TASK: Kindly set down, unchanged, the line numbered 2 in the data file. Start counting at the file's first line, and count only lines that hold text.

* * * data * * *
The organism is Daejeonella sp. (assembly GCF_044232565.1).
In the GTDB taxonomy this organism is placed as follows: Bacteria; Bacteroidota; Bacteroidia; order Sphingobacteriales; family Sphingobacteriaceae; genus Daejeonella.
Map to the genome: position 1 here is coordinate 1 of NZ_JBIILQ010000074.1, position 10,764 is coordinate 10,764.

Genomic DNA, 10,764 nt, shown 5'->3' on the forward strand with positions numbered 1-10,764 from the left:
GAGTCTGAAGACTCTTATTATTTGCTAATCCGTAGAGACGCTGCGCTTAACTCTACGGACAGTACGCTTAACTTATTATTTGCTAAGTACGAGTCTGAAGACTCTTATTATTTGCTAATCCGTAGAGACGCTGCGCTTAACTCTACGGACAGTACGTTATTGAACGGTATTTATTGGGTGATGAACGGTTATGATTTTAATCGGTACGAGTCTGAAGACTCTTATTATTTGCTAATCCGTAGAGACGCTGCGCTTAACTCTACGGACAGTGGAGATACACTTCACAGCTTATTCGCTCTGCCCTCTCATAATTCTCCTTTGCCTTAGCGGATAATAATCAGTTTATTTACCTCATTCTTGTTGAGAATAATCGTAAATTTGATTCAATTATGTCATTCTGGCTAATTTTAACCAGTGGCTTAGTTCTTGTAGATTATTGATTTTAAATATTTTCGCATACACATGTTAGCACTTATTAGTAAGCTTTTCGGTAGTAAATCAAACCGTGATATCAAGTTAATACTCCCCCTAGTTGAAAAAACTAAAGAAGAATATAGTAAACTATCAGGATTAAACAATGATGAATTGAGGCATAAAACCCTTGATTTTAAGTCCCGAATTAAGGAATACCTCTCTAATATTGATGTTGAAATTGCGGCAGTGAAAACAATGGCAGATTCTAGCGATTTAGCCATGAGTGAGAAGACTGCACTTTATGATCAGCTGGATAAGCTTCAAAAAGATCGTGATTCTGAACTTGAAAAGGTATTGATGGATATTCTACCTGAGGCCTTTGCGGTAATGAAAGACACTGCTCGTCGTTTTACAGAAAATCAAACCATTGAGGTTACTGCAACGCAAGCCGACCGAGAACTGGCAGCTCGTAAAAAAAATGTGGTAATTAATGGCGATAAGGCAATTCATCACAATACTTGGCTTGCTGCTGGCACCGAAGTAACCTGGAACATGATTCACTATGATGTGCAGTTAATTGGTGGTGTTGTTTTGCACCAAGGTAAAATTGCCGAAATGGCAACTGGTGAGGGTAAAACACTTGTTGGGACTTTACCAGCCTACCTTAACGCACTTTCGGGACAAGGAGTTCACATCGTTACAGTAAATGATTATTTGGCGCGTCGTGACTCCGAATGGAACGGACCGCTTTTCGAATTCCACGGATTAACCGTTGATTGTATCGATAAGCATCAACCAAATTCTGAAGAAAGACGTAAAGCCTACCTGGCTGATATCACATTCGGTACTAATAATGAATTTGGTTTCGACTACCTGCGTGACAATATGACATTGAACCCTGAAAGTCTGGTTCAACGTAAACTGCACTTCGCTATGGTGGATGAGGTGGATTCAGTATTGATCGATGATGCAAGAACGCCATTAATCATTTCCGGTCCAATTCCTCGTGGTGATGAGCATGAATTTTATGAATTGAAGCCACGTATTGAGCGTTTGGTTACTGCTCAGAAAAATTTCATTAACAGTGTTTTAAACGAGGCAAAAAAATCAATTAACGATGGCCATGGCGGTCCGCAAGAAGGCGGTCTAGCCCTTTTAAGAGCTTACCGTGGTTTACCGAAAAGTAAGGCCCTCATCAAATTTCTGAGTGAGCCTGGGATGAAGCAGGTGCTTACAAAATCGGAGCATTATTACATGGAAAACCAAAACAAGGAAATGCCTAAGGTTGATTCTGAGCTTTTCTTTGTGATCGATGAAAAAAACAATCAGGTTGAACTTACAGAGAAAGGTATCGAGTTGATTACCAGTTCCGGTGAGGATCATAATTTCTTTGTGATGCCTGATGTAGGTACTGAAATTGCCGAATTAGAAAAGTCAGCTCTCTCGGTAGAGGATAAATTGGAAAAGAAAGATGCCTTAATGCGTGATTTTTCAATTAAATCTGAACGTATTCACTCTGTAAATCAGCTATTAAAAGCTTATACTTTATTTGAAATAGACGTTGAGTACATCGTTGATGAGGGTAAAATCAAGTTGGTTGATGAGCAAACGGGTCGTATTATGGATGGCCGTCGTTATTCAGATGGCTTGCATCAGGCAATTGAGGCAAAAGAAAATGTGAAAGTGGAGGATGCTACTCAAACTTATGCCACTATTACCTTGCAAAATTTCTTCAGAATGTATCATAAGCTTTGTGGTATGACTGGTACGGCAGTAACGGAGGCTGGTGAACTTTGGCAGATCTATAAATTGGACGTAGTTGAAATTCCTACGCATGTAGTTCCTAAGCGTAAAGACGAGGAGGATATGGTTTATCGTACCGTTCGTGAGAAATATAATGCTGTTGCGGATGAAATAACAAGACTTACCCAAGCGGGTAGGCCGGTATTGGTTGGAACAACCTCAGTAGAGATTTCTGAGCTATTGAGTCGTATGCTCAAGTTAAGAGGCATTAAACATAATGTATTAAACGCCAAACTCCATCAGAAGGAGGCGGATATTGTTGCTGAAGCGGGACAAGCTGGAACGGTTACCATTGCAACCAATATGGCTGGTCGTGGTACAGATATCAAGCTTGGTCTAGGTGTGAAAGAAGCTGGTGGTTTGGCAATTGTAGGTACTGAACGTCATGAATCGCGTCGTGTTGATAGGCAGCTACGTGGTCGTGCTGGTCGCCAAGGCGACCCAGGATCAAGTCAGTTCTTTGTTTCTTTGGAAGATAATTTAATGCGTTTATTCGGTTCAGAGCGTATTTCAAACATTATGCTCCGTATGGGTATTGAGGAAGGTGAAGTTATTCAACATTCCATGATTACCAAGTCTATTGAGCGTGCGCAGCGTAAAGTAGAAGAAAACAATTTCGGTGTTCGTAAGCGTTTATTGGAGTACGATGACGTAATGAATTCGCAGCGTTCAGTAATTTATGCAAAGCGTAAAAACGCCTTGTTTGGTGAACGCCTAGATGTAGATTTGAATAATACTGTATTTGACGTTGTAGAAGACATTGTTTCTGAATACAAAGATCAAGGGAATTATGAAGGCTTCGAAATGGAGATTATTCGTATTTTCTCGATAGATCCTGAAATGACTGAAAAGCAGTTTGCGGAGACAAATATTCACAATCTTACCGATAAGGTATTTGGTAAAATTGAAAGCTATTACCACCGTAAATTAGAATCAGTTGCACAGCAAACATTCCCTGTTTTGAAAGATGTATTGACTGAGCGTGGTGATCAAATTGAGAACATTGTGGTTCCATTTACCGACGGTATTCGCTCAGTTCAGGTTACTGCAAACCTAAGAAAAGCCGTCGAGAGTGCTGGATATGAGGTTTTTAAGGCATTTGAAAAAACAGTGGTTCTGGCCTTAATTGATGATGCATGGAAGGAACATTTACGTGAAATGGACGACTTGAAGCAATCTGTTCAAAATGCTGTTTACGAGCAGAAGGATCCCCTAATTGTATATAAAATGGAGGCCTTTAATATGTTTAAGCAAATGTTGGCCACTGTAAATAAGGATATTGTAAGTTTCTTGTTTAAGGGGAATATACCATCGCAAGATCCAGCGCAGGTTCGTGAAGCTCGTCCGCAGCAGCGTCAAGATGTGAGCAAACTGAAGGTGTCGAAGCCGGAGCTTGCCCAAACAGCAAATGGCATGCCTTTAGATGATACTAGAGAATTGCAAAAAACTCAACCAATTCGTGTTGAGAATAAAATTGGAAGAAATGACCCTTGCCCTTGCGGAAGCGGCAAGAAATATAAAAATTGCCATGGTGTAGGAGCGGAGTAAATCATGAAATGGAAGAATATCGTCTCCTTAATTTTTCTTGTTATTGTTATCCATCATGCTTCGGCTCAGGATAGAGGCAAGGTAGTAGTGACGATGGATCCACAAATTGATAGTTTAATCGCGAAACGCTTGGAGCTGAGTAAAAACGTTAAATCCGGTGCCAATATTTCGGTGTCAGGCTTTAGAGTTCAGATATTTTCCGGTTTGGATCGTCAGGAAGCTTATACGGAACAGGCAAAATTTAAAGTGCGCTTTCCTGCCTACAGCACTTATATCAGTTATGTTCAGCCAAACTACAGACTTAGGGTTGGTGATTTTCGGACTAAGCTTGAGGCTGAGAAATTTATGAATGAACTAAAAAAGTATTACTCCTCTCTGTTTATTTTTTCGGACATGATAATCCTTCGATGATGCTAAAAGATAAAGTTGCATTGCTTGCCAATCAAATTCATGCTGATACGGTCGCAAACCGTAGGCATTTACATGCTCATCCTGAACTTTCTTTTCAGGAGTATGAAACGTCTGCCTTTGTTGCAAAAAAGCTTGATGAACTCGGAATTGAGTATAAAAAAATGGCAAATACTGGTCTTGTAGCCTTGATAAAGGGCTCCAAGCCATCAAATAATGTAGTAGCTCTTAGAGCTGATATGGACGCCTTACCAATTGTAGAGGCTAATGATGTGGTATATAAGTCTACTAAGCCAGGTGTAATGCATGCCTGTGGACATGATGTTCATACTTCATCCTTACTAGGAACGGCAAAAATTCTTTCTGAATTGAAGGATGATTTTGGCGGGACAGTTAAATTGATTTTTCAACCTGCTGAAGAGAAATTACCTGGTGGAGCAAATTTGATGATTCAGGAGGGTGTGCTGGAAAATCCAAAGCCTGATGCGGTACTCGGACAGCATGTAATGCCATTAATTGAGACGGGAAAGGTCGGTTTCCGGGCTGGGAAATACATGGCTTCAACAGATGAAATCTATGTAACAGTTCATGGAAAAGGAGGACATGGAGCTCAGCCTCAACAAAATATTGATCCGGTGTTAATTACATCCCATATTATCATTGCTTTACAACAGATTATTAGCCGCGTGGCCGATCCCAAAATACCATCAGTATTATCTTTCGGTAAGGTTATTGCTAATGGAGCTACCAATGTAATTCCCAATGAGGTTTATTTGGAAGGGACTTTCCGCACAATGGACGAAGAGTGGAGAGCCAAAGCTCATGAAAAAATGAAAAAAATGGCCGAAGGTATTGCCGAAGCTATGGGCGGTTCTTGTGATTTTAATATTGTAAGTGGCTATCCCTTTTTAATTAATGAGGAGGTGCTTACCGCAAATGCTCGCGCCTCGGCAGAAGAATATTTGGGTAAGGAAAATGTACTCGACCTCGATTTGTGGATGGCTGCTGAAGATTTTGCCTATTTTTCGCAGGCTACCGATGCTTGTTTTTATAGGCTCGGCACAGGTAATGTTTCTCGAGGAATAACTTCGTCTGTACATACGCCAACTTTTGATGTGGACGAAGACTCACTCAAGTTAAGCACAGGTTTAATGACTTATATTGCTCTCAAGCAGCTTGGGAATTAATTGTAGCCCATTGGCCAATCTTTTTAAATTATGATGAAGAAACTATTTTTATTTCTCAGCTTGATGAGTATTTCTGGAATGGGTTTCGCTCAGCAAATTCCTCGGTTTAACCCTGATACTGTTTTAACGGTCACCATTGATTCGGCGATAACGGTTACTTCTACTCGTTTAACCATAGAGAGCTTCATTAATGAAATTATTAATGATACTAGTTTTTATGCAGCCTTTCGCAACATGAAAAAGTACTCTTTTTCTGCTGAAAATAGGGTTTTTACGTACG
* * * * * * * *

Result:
In the GTDB taxonomy this organism is placed as follows: Bacteria; Bacteroidota; Bacteroidia; order Sphingobacteriales; family Sphingobacteriaceae; genus Daejeonella.